“It’s a different kind of triage,” said Caplan, the bioethics professor. “It’s precaution versus, ‘I need staff.’”
Rapid testing of all hospital employees could possibly decimate the workforce by revealing asymptomatic infected workers, several healthcare workers told Reuters. But it would also protect colleagues, patients and family members.
“It’s scary to come home and not know if you’re bringing it home to your family,” said Sydnie Boylan, a nurse at Hollywood Presbyterian Medical Center in Los Angeles.
She went to work in late March with a headache and sore throat, but no fever, after she had been exposed to a coronavirus patient while not wearing sufficient protective gear. Those symptoms did not qualify for testing at her hospital.
Boylan said the hospital told her to quarantine at home for 14 days because of her exposure to the patient. The headache and sore throat persisted for six days, she said.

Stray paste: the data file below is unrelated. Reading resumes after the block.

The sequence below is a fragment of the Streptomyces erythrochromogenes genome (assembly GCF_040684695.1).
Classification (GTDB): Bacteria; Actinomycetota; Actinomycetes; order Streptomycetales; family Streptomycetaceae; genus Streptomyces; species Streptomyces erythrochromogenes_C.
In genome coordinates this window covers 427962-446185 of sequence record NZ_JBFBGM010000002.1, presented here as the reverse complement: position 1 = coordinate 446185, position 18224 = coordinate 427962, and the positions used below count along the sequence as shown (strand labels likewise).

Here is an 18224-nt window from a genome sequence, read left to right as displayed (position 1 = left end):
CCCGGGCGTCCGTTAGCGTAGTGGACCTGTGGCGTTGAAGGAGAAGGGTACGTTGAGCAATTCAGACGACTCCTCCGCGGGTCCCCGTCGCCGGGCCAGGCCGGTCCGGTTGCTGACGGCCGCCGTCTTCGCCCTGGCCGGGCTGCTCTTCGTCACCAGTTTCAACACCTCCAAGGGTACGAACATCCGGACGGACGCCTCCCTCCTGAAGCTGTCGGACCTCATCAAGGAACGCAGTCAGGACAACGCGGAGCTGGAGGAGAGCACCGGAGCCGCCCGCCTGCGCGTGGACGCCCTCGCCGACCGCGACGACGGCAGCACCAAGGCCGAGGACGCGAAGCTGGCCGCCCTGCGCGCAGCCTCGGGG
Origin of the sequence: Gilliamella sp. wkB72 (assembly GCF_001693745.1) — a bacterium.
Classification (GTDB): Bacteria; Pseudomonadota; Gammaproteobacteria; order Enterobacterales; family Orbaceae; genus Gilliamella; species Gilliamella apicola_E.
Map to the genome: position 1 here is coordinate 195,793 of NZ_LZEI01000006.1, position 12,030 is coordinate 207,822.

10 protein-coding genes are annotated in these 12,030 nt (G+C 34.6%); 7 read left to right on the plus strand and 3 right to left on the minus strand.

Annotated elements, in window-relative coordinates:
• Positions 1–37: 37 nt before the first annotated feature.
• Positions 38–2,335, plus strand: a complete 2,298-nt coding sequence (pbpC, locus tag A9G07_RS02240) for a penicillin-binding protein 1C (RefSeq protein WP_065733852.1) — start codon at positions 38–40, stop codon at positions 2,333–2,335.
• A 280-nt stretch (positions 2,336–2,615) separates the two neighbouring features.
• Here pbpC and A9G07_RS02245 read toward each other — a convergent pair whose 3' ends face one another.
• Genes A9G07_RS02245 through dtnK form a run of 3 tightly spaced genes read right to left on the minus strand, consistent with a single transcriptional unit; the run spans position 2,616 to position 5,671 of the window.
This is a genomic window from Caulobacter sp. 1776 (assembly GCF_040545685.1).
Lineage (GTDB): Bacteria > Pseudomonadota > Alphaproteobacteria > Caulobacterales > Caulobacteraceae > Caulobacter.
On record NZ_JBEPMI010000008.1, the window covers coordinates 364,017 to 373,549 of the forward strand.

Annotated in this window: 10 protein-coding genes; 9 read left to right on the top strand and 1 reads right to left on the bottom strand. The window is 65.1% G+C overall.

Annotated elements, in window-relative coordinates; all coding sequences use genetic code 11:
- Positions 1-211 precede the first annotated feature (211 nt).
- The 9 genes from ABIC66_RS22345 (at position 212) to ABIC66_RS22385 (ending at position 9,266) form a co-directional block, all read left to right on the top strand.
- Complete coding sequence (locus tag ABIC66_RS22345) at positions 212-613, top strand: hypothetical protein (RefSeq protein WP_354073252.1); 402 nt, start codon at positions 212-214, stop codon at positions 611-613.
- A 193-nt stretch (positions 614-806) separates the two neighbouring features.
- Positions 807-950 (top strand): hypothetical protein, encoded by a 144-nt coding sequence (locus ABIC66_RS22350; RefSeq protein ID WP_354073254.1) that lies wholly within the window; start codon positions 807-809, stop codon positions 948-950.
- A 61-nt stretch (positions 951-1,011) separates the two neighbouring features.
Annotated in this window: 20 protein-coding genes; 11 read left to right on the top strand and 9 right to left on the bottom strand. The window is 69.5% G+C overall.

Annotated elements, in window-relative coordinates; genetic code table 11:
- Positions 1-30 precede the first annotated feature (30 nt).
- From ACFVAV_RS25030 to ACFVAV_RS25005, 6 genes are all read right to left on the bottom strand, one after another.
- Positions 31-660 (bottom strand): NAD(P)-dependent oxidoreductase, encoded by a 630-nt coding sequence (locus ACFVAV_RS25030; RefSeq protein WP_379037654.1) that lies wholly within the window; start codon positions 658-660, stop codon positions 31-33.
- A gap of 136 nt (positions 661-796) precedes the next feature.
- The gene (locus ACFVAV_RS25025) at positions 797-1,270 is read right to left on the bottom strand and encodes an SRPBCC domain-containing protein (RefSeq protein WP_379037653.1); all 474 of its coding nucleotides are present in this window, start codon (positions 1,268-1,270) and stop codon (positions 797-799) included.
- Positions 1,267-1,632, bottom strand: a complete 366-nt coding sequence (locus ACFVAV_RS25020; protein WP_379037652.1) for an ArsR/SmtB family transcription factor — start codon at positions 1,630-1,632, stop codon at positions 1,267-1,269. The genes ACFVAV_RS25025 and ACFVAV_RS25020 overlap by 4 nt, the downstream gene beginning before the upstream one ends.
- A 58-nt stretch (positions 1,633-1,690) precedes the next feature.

Asked about Boylan’s case, Hollywood Presbyterian Medical Center’s head of clinical operations Jamie Chang said in a statement the hospital is testing as many staff and patients as possible with limited supplies. He said the hospital follows the Los Angeles County Health Department guidelines for testing, which recommend prioritizing patients with a cough, fever and difficulty breathing.
“Despite the severe shortage in testing capacity available to the hospital, Chang said, “all HPMC staff have access to the same COVID-19 testing that we offer to our patients.”
Boylan said she had been tested at a drive-through site. She is still waiting on the results.
Reporting by Gabriella Borter; Additional reporting by Jessica Resnick-Ault, Scot Paltrow, Nick Brown, Ernie Scheyder and Nancy Lapid; Editing by Paul Thomasch, Ross Colvin and Brian Thevenot